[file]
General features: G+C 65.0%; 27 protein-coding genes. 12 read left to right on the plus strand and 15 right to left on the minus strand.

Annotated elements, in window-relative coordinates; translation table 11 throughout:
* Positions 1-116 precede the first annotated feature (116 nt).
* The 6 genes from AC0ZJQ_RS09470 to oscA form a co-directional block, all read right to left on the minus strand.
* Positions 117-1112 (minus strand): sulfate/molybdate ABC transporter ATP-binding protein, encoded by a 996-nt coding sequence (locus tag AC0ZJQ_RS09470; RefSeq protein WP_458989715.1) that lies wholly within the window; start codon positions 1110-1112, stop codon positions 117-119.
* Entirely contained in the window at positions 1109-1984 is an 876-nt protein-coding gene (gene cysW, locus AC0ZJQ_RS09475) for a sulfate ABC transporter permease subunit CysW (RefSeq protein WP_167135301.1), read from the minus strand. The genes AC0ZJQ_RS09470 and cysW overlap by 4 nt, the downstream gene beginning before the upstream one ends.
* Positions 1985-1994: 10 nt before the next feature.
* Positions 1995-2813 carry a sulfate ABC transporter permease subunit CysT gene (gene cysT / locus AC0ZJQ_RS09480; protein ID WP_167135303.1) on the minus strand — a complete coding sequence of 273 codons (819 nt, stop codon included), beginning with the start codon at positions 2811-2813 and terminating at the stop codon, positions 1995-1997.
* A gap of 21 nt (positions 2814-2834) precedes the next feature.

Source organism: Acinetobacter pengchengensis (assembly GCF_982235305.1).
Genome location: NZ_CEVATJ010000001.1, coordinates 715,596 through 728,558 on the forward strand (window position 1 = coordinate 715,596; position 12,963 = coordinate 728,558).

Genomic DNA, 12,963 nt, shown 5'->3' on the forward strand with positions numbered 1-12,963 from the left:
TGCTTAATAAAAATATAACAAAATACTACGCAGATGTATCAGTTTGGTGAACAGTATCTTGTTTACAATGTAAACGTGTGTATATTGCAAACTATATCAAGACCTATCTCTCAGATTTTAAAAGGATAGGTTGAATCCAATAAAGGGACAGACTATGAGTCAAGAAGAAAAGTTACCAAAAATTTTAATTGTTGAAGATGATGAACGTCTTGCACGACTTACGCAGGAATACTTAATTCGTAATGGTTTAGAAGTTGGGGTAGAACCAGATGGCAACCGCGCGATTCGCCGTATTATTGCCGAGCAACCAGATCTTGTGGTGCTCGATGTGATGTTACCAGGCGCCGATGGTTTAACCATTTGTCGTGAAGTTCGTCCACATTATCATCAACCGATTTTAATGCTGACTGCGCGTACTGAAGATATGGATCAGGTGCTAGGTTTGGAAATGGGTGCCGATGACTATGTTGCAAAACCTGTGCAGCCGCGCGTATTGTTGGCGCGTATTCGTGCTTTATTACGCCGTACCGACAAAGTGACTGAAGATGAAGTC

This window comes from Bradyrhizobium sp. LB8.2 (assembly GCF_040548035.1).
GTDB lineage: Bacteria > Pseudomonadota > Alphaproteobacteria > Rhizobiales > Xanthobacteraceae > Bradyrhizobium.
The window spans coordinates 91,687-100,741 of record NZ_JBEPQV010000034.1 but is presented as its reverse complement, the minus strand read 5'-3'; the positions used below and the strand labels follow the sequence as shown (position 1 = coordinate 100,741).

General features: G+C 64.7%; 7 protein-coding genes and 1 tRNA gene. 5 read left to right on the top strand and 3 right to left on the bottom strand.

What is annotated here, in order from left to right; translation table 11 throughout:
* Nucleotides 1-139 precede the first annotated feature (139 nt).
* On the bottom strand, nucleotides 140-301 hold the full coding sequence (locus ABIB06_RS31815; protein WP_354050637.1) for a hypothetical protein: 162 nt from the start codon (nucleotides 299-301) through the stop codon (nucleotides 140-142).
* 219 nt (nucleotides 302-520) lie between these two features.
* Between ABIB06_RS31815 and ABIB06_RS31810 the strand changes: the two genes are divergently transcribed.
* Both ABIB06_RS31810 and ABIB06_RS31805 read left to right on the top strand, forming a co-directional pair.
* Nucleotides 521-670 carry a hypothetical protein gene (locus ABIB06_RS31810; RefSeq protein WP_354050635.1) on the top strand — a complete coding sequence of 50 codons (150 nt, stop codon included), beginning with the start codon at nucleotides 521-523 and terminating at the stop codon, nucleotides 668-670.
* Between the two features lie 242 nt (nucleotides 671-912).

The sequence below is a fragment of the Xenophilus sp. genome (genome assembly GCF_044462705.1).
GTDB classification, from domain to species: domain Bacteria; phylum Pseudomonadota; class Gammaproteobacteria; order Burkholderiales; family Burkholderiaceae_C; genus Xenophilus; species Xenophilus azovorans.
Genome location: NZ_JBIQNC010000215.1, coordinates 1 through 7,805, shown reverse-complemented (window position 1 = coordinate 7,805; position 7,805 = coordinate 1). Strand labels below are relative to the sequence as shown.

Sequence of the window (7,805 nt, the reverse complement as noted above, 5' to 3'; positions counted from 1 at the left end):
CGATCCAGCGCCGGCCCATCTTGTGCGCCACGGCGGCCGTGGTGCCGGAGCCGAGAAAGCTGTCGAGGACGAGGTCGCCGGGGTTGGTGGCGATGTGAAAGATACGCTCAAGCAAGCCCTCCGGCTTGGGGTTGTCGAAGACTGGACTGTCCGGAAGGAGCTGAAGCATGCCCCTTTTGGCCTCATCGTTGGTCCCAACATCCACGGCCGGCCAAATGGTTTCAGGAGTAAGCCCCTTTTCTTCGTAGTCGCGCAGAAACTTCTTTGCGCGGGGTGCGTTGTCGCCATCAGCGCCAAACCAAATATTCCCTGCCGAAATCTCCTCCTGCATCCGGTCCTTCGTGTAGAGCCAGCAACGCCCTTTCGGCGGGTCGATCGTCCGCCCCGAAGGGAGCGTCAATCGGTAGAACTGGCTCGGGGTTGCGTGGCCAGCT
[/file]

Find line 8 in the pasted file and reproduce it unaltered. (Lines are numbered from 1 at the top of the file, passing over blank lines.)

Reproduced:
* Positions 1995-2813 carry a sulfate ABC transporter permease subunit CysT gene (gene cysT / locus AC0ZJQ_RS09480; protein ID WP_167135303.1) on the minus strand — a complete coding sequence of 273 codons (819 nt, stop codon included), beginning with the start codon at positions 2811-2813 and terminating at the stop codon, positions 1995-1997.